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Tenants Vacate Record Amounts Of Office Space — 42M SF, By Some Counts — In Q3

Far more office tenants reduced their office space usage than leased space nationwide in Q3, resulting in massive negative net absorption for the quarter. The drop followed a similar slump in the second quarter. Different companies calculate the total differently, but they all point downward in a big way.


Cushman & Wakefield puts Q3 net absorption at negative 41.3M SF, by far the largest decline in occupancy since the company started collecting data in 1995. Absorption was negative 23M SF in Q2, making the year-to-date total well over 60M SF.

Major metros such as Boston, Dallas, Los Angeles, Midtown Manhattan and San Francisco all saw demand for office space crater, according to Cushman & Wakefield. Altogether, a record 73 markets suffered negative absorption and 14 markets saw negative absorption of 1M SF or more. 

JLL calculates that year-to-date negative absorption for U.S. office space is 42M SF, and predicts that more office space will be vacated during the fourth quarter.

CBRE reported somewhat less negative absorption for the third quarter, but even so a high number: negative 33.5M SF, which the company said was the largest quarterly decline since 2001.

Negative absorption during the second and third quarters of this year combined totaled 54.9M SF, CBRE said. That is as much office space as tenants left during the entire run of the Global Financial Crisis in 2008 and 2009.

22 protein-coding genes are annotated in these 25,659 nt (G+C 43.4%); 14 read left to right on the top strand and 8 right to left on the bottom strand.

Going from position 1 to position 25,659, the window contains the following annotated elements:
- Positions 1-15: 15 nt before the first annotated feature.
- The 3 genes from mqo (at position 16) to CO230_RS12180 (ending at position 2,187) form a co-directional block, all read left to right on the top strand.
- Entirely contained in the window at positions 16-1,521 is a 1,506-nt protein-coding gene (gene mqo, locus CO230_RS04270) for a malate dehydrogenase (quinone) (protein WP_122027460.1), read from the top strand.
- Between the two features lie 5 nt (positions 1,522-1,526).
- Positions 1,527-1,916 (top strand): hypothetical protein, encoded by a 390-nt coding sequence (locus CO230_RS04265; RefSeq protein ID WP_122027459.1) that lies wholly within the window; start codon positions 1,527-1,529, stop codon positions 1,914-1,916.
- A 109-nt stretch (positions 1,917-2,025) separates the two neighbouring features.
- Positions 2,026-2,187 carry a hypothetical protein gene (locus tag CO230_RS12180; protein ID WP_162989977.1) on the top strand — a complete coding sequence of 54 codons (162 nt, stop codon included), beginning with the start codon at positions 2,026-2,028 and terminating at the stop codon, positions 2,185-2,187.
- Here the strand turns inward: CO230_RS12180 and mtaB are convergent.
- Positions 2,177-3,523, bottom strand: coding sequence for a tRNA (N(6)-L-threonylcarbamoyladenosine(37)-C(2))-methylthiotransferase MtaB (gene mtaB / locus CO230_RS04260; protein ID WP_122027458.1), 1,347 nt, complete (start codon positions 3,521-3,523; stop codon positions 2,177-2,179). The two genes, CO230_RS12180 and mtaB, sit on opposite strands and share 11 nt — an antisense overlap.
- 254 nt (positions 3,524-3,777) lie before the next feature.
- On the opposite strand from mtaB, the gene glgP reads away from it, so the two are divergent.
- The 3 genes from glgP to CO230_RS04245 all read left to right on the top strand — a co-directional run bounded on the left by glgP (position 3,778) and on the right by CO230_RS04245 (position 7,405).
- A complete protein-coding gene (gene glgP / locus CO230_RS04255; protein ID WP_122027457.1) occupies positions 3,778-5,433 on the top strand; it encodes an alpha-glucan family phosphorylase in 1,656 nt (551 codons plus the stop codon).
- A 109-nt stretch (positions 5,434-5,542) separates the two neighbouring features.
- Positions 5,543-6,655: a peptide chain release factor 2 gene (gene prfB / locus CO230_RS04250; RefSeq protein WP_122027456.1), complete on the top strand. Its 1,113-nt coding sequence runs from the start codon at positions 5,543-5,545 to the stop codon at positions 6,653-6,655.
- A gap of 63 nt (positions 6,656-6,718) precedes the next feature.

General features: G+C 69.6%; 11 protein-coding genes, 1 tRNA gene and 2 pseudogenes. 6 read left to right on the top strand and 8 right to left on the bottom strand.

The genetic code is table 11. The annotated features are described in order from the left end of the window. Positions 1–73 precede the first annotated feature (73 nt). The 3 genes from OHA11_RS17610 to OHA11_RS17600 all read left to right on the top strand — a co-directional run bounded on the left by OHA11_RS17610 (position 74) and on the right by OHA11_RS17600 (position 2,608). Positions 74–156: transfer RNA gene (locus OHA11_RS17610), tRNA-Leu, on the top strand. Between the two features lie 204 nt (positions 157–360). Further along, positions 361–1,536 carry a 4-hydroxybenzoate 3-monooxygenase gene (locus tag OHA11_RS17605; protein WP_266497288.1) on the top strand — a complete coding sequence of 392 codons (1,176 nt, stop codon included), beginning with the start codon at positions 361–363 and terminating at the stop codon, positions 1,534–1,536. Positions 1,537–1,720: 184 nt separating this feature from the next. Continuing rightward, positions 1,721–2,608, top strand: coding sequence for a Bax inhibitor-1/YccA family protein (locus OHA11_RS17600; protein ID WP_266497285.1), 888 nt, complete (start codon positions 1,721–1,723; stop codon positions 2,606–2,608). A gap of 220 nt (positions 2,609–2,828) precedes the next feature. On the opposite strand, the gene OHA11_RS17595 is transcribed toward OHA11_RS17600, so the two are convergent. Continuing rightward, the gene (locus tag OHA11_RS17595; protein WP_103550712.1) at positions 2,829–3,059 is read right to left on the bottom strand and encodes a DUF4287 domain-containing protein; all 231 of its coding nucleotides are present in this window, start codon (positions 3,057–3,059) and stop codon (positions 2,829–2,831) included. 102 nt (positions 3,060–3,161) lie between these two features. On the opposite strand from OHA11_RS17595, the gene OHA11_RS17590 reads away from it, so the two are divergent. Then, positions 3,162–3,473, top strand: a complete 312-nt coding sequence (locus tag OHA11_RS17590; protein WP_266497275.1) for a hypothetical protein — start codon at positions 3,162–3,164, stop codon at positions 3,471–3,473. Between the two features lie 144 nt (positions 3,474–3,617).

“People are realizing that remote work is working better than they imagined and saying: ‘You know what? Let’s get rid of some of our space,’” CBRE Senior Research Director Ian Anderson told The Wall Street Journal.

An additional ill tiding for the office market, according to JLL, is that sublease availability ballooned during the third quarter to 124M SF. There is also about 47M SF more space that will be available for subleasing during the fourth quarter of this year and the first quarter of 2021, the brokerage predicts.

Though the third-quarter numbers were grim for office landlords, preliminary reports of success in creating a vaccine to protect against the coronavirus boosted share prices of office-owning REITs, with investors presumably betting that some semblance of office demand normalcy will return next year.

For example, Boston Properties Trust went from $89.09 per share to $95.54 per share on Tuesday, while Hudson Pacific was up from $22.82 per share to $24.10 per share. Office Properties Income Trust gained from $21.10 per share to $21.99 per share for the day.

Related Topics: CBRE, JLL, Cushman & Wakefield